Journeys Kitchen and Bar owner Michael Milne.
Journeys Kitchen and Bar owner Michael Milne. Contributed

EXCLUSIVE: Ipswich company owes $500k to workers, taxman

HUNDREDS of thousands of dollars in unpaid superannuation is owed to several former staff from a once-popular Springfield cafe.

Michael Milne, the owner of Journeys Kitchen and Bar, cited "circumstances" when he revealed on Monday the cafe would close.

It can now be revealed mounting debt has left staff out of pocket.

Documents obtained by the QT reveal Mr Milne's company, Mine Concept Pty Ltd, has been put into external administration.

Worrells Solvency & Forensic Accountants partner Adam Ward said the company is estimated to owe about $220,000 in superannuation to former staff.

On top of that, $300,000 in liabilities to the Australian Tax Office is estimated to be owed.

The QT has spoken to several former cafe employees who say they have been left hundreds of dollars short.

All staff have spoken anonymously.

A former cafe employee believes he's lost about $8000 in superannuation, with no payments made in two years.

Efforts to recoup the cash were fruitless.

The former cafe employee claims Mr Milne failed to address employees' pay concerns.

Mr Milne said he had been working with the tax office for about two years to try to rectify the situation.

The owner knew superannuation had to be paid and said he thought everything was in order.

"There's never been any malicious intent into not paying it," Mr Milne said.

"We've had staff come to us, we've worked with the ATO and we're still currently working with the ATO.

"As a small business owner it's become too much, that's one of the reasons why we've ended up shutting the venue down."

Another employee said she had been fighting for more than two years to have her superannuation paid.

"We are now dismayed to see that this will not happen with the company going into administration," she said.

Mr Milne said staff would be the first in line to recoup any money owed but was unsure about the extent of the reimbursement.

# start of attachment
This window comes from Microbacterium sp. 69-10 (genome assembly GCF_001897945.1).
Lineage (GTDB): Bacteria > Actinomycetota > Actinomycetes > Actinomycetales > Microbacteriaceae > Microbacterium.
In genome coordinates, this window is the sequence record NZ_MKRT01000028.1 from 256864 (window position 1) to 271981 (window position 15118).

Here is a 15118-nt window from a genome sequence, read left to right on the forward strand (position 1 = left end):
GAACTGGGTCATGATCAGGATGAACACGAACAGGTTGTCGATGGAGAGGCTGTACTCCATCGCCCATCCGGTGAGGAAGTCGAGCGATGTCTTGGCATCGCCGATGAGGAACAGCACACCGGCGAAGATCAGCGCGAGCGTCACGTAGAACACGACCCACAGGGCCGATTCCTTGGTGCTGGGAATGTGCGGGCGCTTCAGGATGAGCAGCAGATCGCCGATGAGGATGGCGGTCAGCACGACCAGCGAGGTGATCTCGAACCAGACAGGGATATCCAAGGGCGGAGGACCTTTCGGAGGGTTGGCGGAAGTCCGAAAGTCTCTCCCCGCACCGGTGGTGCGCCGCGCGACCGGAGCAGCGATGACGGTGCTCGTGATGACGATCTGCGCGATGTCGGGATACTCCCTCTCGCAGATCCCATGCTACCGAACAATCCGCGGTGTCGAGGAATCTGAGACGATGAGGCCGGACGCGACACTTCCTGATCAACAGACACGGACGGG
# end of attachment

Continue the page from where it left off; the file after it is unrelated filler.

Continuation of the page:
"My number one goal is to make sure the staff are paid what's owed to them," he said.

When pressed on the extent of the error Mr Milne referred questions to the liquidator.

"I'm not trying to absolve myself from any responsibility," he said.

"I did make mistakes in relation to bookkeeping and I'm sorry about that."

"Once we found out I had made errors we got all the necessary people involved."

Mr Milne said a payment plan with the tax office was put in place.

Mr Ward said payments were up-to-date to the majority of the company's suppliers, but an electricity bill and rent remained outstanding.

The liquidator said the company had "significant tax liabilities" and had failed to comply with its financial reporting obligations.

He said a "lack of experience" in management might have contributed to its financial failures.

Mr Ward said it was too early to understand whether staff would receive their owed super.

"Assets of the company are limited to equipment," he said.

In his early assessment, Mr Ward said there were things "that didn't go the company's way".

He said predictions the GE Building would house 1100 workers within two years proved to be untrue, with only about 300 staff onsite.

"It is a tough game; the food and retail business," Mr Ward said.

"It's a much-loved cafe and it had good customers."

A spokeswoman for the Australian Tax Office declined to comment on the company's affairs due to privacy.

She said the office took seriously non-payment by employers of superannuation.

"We pursue the outstanding debt, including contacting the employer by phone or in writing to come to an agreement on how the debt will be paid," she said.

"The Director Penalty Regime may also cause company directors to incur a personal liability equal to their company's unpaid SGC (superannuation) liability.

"This enables the ATO to issue Director Penalty Notices to the directors, upon which we can seek to recover the unpaid superannuation liabilities by having recourse to the directors' personal assets."

Each year, the ATO receives about 30,000 reports from people who believe they have not had their superannuation paid by their employer.

Another Journeys cafe employee said efforts to secure important documents after her resignation were difficult.

"I was never paid that week's pay or any entitlements owed," she said

"I also never received a group certificate to do my tax the following year, resulting in $800 owed tax to the ATO for not declaring income."

Anyone chasing lost or unpaid super, or who thinks their employer isn't paying correctly, should contact the ATO.



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